conservative RP TRAP, glad, /æ/
TRAP, glad, /a/
This provides good examples of how to sound British /æ/ and /a/. Koreans have historically and almost unanimously been more partial to the American accent; it takes me way too long to recognize that /a/ is a different phoneme from /ɑ/.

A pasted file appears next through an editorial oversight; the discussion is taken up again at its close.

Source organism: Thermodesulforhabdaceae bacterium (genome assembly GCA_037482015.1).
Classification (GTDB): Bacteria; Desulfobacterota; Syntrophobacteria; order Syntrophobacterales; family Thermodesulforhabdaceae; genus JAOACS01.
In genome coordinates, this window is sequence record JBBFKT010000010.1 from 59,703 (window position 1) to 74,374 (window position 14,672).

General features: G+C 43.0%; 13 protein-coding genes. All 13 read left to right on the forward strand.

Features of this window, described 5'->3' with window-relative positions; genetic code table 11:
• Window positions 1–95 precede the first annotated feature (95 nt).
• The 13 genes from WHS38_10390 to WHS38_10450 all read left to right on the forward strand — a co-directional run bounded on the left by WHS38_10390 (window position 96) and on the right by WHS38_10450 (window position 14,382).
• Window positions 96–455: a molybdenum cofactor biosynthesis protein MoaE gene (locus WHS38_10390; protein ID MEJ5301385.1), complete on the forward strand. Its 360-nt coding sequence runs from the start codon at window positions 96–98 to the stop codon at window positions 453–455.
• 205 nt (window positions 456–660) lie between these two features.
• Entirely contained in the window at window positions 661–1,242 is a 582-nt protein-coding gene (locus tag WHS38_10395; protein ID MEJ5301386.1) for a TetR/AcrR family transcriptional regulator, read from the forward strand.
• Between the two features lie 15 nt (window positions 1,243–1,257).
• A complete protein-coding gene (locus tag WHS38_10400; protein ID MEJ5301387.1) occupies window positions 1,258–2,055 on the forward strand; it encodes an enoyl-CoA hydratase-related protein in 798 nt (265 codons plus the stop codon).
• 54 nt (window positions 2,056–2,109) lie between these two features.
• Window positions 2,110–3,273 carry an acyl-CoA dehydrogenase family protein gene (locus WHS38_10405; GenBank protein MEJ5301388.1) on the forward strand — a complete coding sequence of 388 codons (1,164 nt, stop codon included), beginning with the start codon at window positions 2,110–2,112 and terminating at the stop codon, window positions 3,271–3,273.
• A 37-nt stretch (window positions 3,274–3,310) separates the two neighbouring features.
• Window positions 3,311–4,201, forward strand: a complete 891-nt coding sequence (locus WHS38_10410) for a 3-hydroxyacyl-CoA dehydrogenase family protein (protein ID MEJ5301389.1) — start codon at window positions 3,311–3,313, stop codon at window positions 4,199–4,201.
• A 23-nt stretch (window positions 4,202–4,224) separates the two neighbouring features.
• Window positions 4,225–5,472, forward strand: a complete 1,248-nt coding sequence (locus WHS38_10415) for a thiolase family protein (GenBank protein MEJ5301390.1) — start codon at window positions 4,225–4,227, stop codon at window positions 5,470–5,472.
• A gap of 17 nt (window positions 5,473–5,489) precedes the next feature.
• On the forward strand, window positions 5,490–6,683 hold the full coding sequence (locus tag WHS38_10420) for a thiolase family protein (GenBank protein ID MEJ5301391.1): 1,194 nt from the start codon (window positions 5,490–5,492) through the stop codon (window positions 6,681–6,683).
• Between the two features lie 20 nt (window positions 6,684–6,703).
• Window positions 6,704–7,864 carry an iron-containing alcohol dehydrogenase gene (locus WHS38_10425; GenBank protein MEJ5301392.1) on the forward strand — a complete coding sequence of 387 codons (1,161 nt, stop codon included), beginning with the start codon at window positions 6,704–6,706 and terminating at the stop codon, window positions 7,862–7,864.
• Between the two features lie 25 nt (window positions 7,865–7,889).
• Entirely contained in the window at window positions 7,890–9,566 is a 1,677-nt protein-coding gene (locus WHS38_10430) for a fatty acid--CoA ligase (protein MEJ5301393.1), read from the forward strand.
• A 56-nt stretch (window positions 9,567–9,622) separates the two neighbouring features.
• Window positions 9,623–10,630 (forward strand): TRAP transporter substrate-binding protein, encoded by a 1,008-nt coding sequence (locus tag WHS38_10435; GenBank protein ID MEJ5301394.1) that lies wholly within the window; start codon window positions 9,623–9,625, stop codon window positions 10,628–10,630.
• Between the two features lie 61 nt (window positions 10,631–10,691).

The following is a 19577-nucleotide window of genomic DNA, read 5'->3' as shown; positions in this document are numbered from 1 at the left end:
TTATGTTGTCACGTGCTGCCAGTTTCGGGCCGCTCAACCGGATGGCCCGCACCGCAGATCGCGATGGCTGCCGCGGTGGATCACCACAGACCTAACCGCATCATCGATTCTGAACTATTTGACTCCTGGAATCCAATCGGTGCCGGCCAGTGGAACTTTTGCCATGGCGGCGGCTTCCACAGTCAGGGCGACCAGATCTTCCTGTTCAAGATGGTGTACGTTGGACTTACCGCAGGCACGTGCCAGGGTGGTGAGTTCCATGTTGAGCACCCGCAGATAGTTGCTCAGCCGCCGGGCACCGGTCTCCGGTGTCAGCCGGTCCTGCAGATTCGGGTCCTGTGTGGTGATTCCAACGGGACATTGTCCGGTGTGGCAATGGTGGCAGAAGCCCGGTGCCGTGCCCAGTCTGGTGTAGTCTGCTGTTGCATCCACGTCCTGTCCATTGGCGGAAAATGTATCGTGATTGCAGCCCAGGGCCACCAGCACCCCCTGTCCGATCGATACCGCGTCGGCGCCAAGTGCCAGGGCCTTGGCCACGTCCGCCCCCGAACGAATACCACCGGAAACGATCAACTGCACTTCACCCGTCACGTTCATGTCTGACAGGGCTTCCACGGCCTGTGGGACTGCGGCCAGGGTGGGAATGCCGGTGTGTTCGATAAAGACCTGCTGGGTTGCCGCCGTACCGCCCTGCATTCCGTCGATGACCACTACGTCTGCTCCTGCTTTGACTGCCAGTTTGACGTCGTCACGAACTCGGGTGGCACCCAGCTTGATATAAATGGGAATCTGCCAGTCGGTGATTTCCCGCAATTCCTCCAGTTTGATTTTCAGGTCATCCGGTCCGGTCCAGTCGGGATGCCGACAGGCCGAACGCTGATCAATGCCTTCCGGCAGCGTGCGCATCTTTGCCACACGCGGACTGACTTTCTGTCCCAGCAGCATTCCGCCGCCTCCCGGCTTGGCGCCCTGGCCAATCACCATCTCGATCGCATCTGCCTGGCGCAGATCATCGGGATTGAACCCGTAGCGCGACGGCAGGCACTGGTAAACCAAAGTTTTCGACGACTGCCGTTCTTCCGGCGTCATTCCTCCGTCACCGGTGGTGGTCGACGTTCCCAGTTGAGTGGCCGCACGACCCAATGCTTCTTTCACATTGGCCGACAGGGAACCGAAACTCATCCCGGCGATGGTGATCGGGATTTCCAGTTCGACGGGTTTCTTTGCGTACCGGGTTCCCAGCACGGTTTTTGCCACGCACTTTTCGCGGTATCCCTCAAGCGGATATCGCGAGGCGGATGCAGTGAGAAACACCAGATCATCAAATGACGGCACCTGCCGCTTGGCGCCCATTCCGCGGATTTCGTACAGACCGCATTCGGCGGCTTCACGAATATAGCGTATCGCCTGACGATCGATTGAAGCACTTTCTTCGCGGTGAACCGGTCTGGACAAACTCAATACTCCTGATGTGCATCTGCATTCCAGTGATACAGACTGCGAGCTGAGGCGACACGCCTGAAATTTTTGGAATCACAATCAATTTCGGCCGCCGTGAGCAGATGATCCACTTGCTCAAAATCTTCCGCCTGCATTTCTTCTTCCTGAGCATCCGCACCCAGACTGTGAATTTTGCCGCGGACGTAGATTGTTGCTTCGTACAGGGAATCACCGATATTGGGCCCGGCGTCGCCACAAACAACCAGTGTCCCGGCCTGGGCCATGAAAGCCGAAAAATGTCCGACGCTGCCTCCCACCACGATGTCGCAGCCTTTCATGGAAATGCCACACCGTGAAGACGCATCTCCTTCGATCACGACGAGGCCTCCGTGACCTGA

Now, the chart stirs up another curious question for me. I read at Wikipedia, in English phonetic history, that /a/—not the /a/ above, an open front unrounded vowel, but the open central unrounded vowel—is the origin of both /æ/ and /ɑ/, and that this /a/ changed progressively into the /a/ above, and next into /æ/. Then why does BL call /æ/ 'conservative' compared with /a/ in RP?